The manual input device 354 may be configured as engageable mechanical switches, capacitive switches, a keypad, a tactile touchpad, a touchscreen, or the like. In one example, the manual input device 354 has a plastic insert with an indicator (such as a number and/or text) printed or screened upon it. The consumer can input data by touching (or closely approaching) the plastic insert, with the input microcontroller 352 detecting the touch and interpreting it as a key press for that location or reference. In a second example, the manual input device 354 comprises a touchscreen operable to receive input by touch. The touchscreen may extend generally over the entire top surface 144 of the forward-extending hollow tongue 140 or may cover all or part of inset area 146.

The input microcontroller 352 may receive power from, and be in signal communication with, the transactional device or an accessory within the transactional device cabinets 210, such as through the cable 358 and the respective connector 359 or a short-range wireless communication module 356. Optionally, the manual input assembly 350 may be disposed within the tongue 340 of the bezel housing 310, without the wireless communication module 350; therefore the bezel would lack wireless connectivity, but allow convenient design or retrofitting of a transactional device with manual input for other applications. The manual entry bezel assembly for data reception 300 may also be used with any of the other embodiments of the present invention. The short-range wireless communication module 356 of the manual entry bezel assembly for data reception 300 includes a wireless communication circuit 356 comprising circuitry and associated operational instructions to wirelessly communicate with at least one of a mobile device 250 and a portable computing device.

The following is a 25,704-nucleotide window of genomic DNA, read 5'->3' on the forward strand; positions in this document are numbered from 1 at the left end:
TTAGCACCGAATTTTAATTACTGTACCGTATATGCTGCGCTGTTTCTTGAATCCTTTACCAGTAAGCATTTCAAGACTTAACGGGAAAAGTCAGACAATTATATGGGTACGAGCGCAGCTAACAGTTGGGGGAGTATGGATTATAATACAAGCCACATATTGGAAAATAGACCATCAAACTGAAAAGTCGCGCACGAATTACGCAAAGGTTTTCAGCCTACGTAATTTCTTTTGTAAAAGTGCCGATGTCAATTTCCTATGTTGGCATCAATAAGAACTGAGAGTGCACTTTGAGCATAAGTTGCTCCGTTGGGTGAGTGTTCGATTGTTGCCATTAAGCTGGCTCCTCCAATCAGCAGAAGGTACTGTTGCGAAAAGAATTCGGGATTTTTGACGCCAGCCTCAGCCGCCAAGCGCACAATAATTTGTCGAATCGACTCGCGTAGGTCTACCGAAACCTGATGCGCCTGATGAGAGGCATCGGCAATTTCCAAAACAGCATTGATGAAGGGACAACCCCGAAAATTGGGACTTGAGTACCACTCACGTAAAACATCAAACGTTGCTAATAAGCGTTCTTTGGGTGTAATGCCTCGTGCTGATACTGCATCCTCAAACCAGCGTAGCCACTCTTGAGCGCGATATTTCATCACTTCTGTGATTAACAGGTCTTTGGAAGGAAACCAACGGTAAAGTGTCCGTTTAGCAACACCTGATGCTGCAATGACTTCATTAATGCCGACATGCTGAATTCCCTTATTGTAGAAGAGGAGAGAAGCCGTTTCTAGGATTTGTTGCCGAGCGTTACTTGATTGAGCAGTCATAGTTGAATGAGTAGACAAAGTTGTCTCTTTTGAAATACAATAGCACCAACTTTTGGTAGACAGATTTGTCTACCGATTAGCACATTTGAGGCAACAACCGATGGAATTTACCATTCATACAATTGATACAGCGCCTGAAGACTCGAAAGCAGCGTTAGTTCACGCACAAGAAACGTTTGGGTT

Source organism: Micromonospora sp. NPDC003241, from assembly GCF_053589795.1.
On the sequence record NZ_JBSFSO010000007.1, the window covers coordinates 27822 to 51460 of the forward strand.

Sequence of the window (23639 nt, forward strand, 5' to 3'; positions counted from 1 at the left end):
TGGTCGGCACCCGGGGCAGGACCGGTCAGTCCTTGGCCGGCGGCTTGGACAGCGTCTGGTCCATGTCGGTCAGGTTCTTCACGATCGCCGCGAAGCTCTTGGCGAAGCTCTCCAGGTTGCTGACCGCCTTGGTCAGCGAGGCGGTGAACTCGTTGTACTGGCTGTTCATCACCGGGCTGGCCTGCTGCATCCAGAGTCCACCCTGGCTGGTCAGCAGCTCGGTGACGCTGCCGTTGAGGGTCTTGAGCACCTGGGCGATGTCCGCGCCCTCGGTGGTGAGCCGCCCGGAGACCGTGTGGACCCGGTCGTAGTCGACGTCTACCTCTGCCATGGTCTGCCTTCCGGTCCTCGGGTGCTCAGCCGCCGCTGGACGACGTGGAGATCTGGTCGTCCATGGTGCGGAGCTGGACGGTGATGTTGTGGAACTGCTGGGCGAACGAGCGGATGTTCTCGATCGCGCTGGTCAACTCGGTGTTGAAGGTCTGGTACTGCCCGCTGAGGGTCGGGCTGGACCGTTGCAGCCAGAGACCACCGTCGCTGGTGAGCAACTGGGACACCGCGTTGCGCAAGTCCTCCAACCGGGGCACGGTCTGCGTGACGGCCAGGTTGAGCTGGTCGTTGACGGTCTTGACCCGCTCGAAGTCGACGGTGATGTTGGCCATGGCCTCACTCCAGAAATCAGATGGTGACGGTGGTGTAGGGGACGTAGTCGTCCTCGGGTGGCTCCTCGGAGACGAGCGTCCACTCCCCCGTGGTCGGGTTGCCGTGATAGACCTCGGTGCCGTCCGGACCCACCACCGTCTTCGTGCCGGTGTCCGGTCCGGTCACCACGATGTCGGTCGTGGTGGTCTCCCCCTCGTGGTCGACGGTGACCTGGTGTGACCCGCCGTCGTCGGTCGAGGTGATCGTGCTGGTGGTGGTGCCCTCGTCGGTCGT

The bezel assembly for data reception 300 can be configured in accordance with any of the previously described configurations, including a casing 310 and mating backing portion 320 as illustrated, having any suitably shaped forward-extending hollow tongue 340, having a unitary constructed tongue and front bezel (as illustrated in FIGS. 1 through 7), having separately constructed tongue and front bezel (as illustrated in FIG. 12), or in accordance with any other embodiment presented herein.